“I know what I was told in December. I don’t know what happened,” says Pelfrey. “I know one thing that didn’t happen is I didn’t get outpitched.”
The Twins have Pelfrey pitch in long relief, a role Pelfrey sounded more open to when he spoke with reporters, including MLBTR’s Zach Links, earlier this week. Pelfrey has one more year and $5.5MM remaining on the deal he signed with the Twins prior to the 2014 season.
The Angels have announced that they’ve released righty reliever Matt Lindstrom. Lindstrom had an out clause, as Jeff Fletcher of the Orange County Register tweets, so the release frees him to pursue a job elsewhere. Mike DiGiovanna tweets, however, that Lindstrom was surprised by the Angels’ decision.
Lindstrom, 35, pitched 34 innings in the White Sox’ bullpen last season, posting a 5.03 ERA with 4.8 K/9 and 3.2 BB/9 while losing two miles an hour on his fastball. The Angels signed him to a minor-league deal last month. The veteran has pitched in the big leagues in all of the last eight seasons, appearing with the Marlins, Astros, Rockies, Orioles and Diamondbacks in addition to the White Sox.
Highly regarded Twins prospect Lewis Thorpe has a torn UCL and will have Tommy John surgery at an undetermined date, LaVelle E. Neal III of the Minneapolis Star-Tribune tweets. Baseball Prospectus ranked Thorpe the No. 91 prospect in baseball last month, and MLB.com ranks Thorpe the No. 9 prospect in an excellent Twins system. His injury is simply the latest in an epidemic of arm problems leading to Tommy John surgery, with Yu Darvish and unsigned 2014 No. 1 overall draft pick Brady Aiken among the latest victims.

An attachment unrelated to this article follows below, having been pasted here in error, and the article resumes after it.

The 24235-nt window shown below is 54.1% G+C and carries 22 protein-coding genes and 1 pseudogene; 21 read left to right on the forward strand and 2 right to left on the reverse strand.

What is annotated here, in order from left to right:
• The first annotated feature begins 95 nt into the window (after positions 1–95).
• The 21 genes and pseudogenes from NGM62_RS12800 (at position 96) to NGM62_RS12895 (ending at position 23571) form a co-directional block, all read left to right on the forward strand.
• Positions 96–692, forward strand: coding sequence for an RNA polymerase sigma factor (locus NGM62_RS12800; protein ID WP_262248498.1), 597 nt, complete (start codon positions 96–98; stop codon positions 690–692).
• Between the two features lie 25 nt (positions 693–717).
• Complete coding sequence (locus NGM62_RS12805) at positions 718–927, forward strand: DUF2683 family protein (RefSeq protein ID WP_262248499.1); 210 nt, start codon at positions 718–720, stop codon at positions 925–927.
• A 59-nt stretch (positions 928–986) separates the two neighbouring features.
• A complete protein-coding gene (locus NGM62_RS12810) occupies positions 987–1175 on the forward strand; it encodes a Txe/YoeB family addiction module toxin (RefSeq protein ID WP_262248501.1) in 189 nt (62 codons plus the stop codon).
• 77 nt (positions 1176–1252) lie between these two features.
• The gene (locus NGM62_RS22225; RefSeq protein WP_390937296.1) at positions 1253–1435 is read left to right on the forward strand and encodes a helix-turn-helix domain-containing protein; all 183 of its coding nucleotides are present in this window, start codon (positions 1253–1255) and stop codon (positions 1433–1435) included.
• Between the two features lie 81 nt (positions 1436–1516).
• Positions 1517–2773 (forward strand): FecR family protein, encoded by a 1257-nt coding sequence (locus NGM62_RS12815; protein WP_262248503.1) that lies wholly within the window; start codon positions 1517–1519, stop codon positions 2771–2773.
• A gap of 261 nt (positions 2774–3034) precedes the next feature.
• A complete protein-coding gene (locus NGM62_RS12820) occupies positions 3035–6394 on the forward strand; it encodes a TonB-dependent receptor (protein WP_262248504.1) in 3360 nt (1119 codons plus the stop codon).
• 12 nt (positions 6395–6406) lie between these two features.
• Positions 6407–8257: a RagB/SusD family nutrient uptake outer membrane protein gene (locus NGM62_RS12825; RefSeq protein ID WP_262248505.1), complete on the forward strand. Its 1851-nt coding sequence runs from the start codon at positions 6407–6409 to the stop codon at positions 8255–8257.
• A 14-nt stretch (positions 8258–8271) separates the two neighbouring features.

Thorpe pitched well against much older competition last year in the Midwest League, posting a 3.52 ERA with 10.0 K/9 and 4.5 BB/9 as an 18-year-old. The previous season, he racked up 64 strikeouts against six walks in 44 innings in the Gulf Coast League. MLB.com praised the velocity (in the low 90s) and movement on the young Australian’s fastball, noting that he also had a good changeup and was working on two breaking pitches.
Red Sox catcher Christian Vazquez says his recent elbow MRI “found something,” but there’s no diagnosis yet, the Boston Globe’s Alex Speier tweets. Vazquez will seek a second opinion. If the Red Sox were to need to replace Vazquez, Ryan Hanigan would be the obvious choice. If Vazquez were to need to miss significant time, there would likely be speculation about the promotion of top prospect Blake Swihart, who the Red Sox optioned to Triple-A Pawtucket last week. Here are more notes from the East divisions.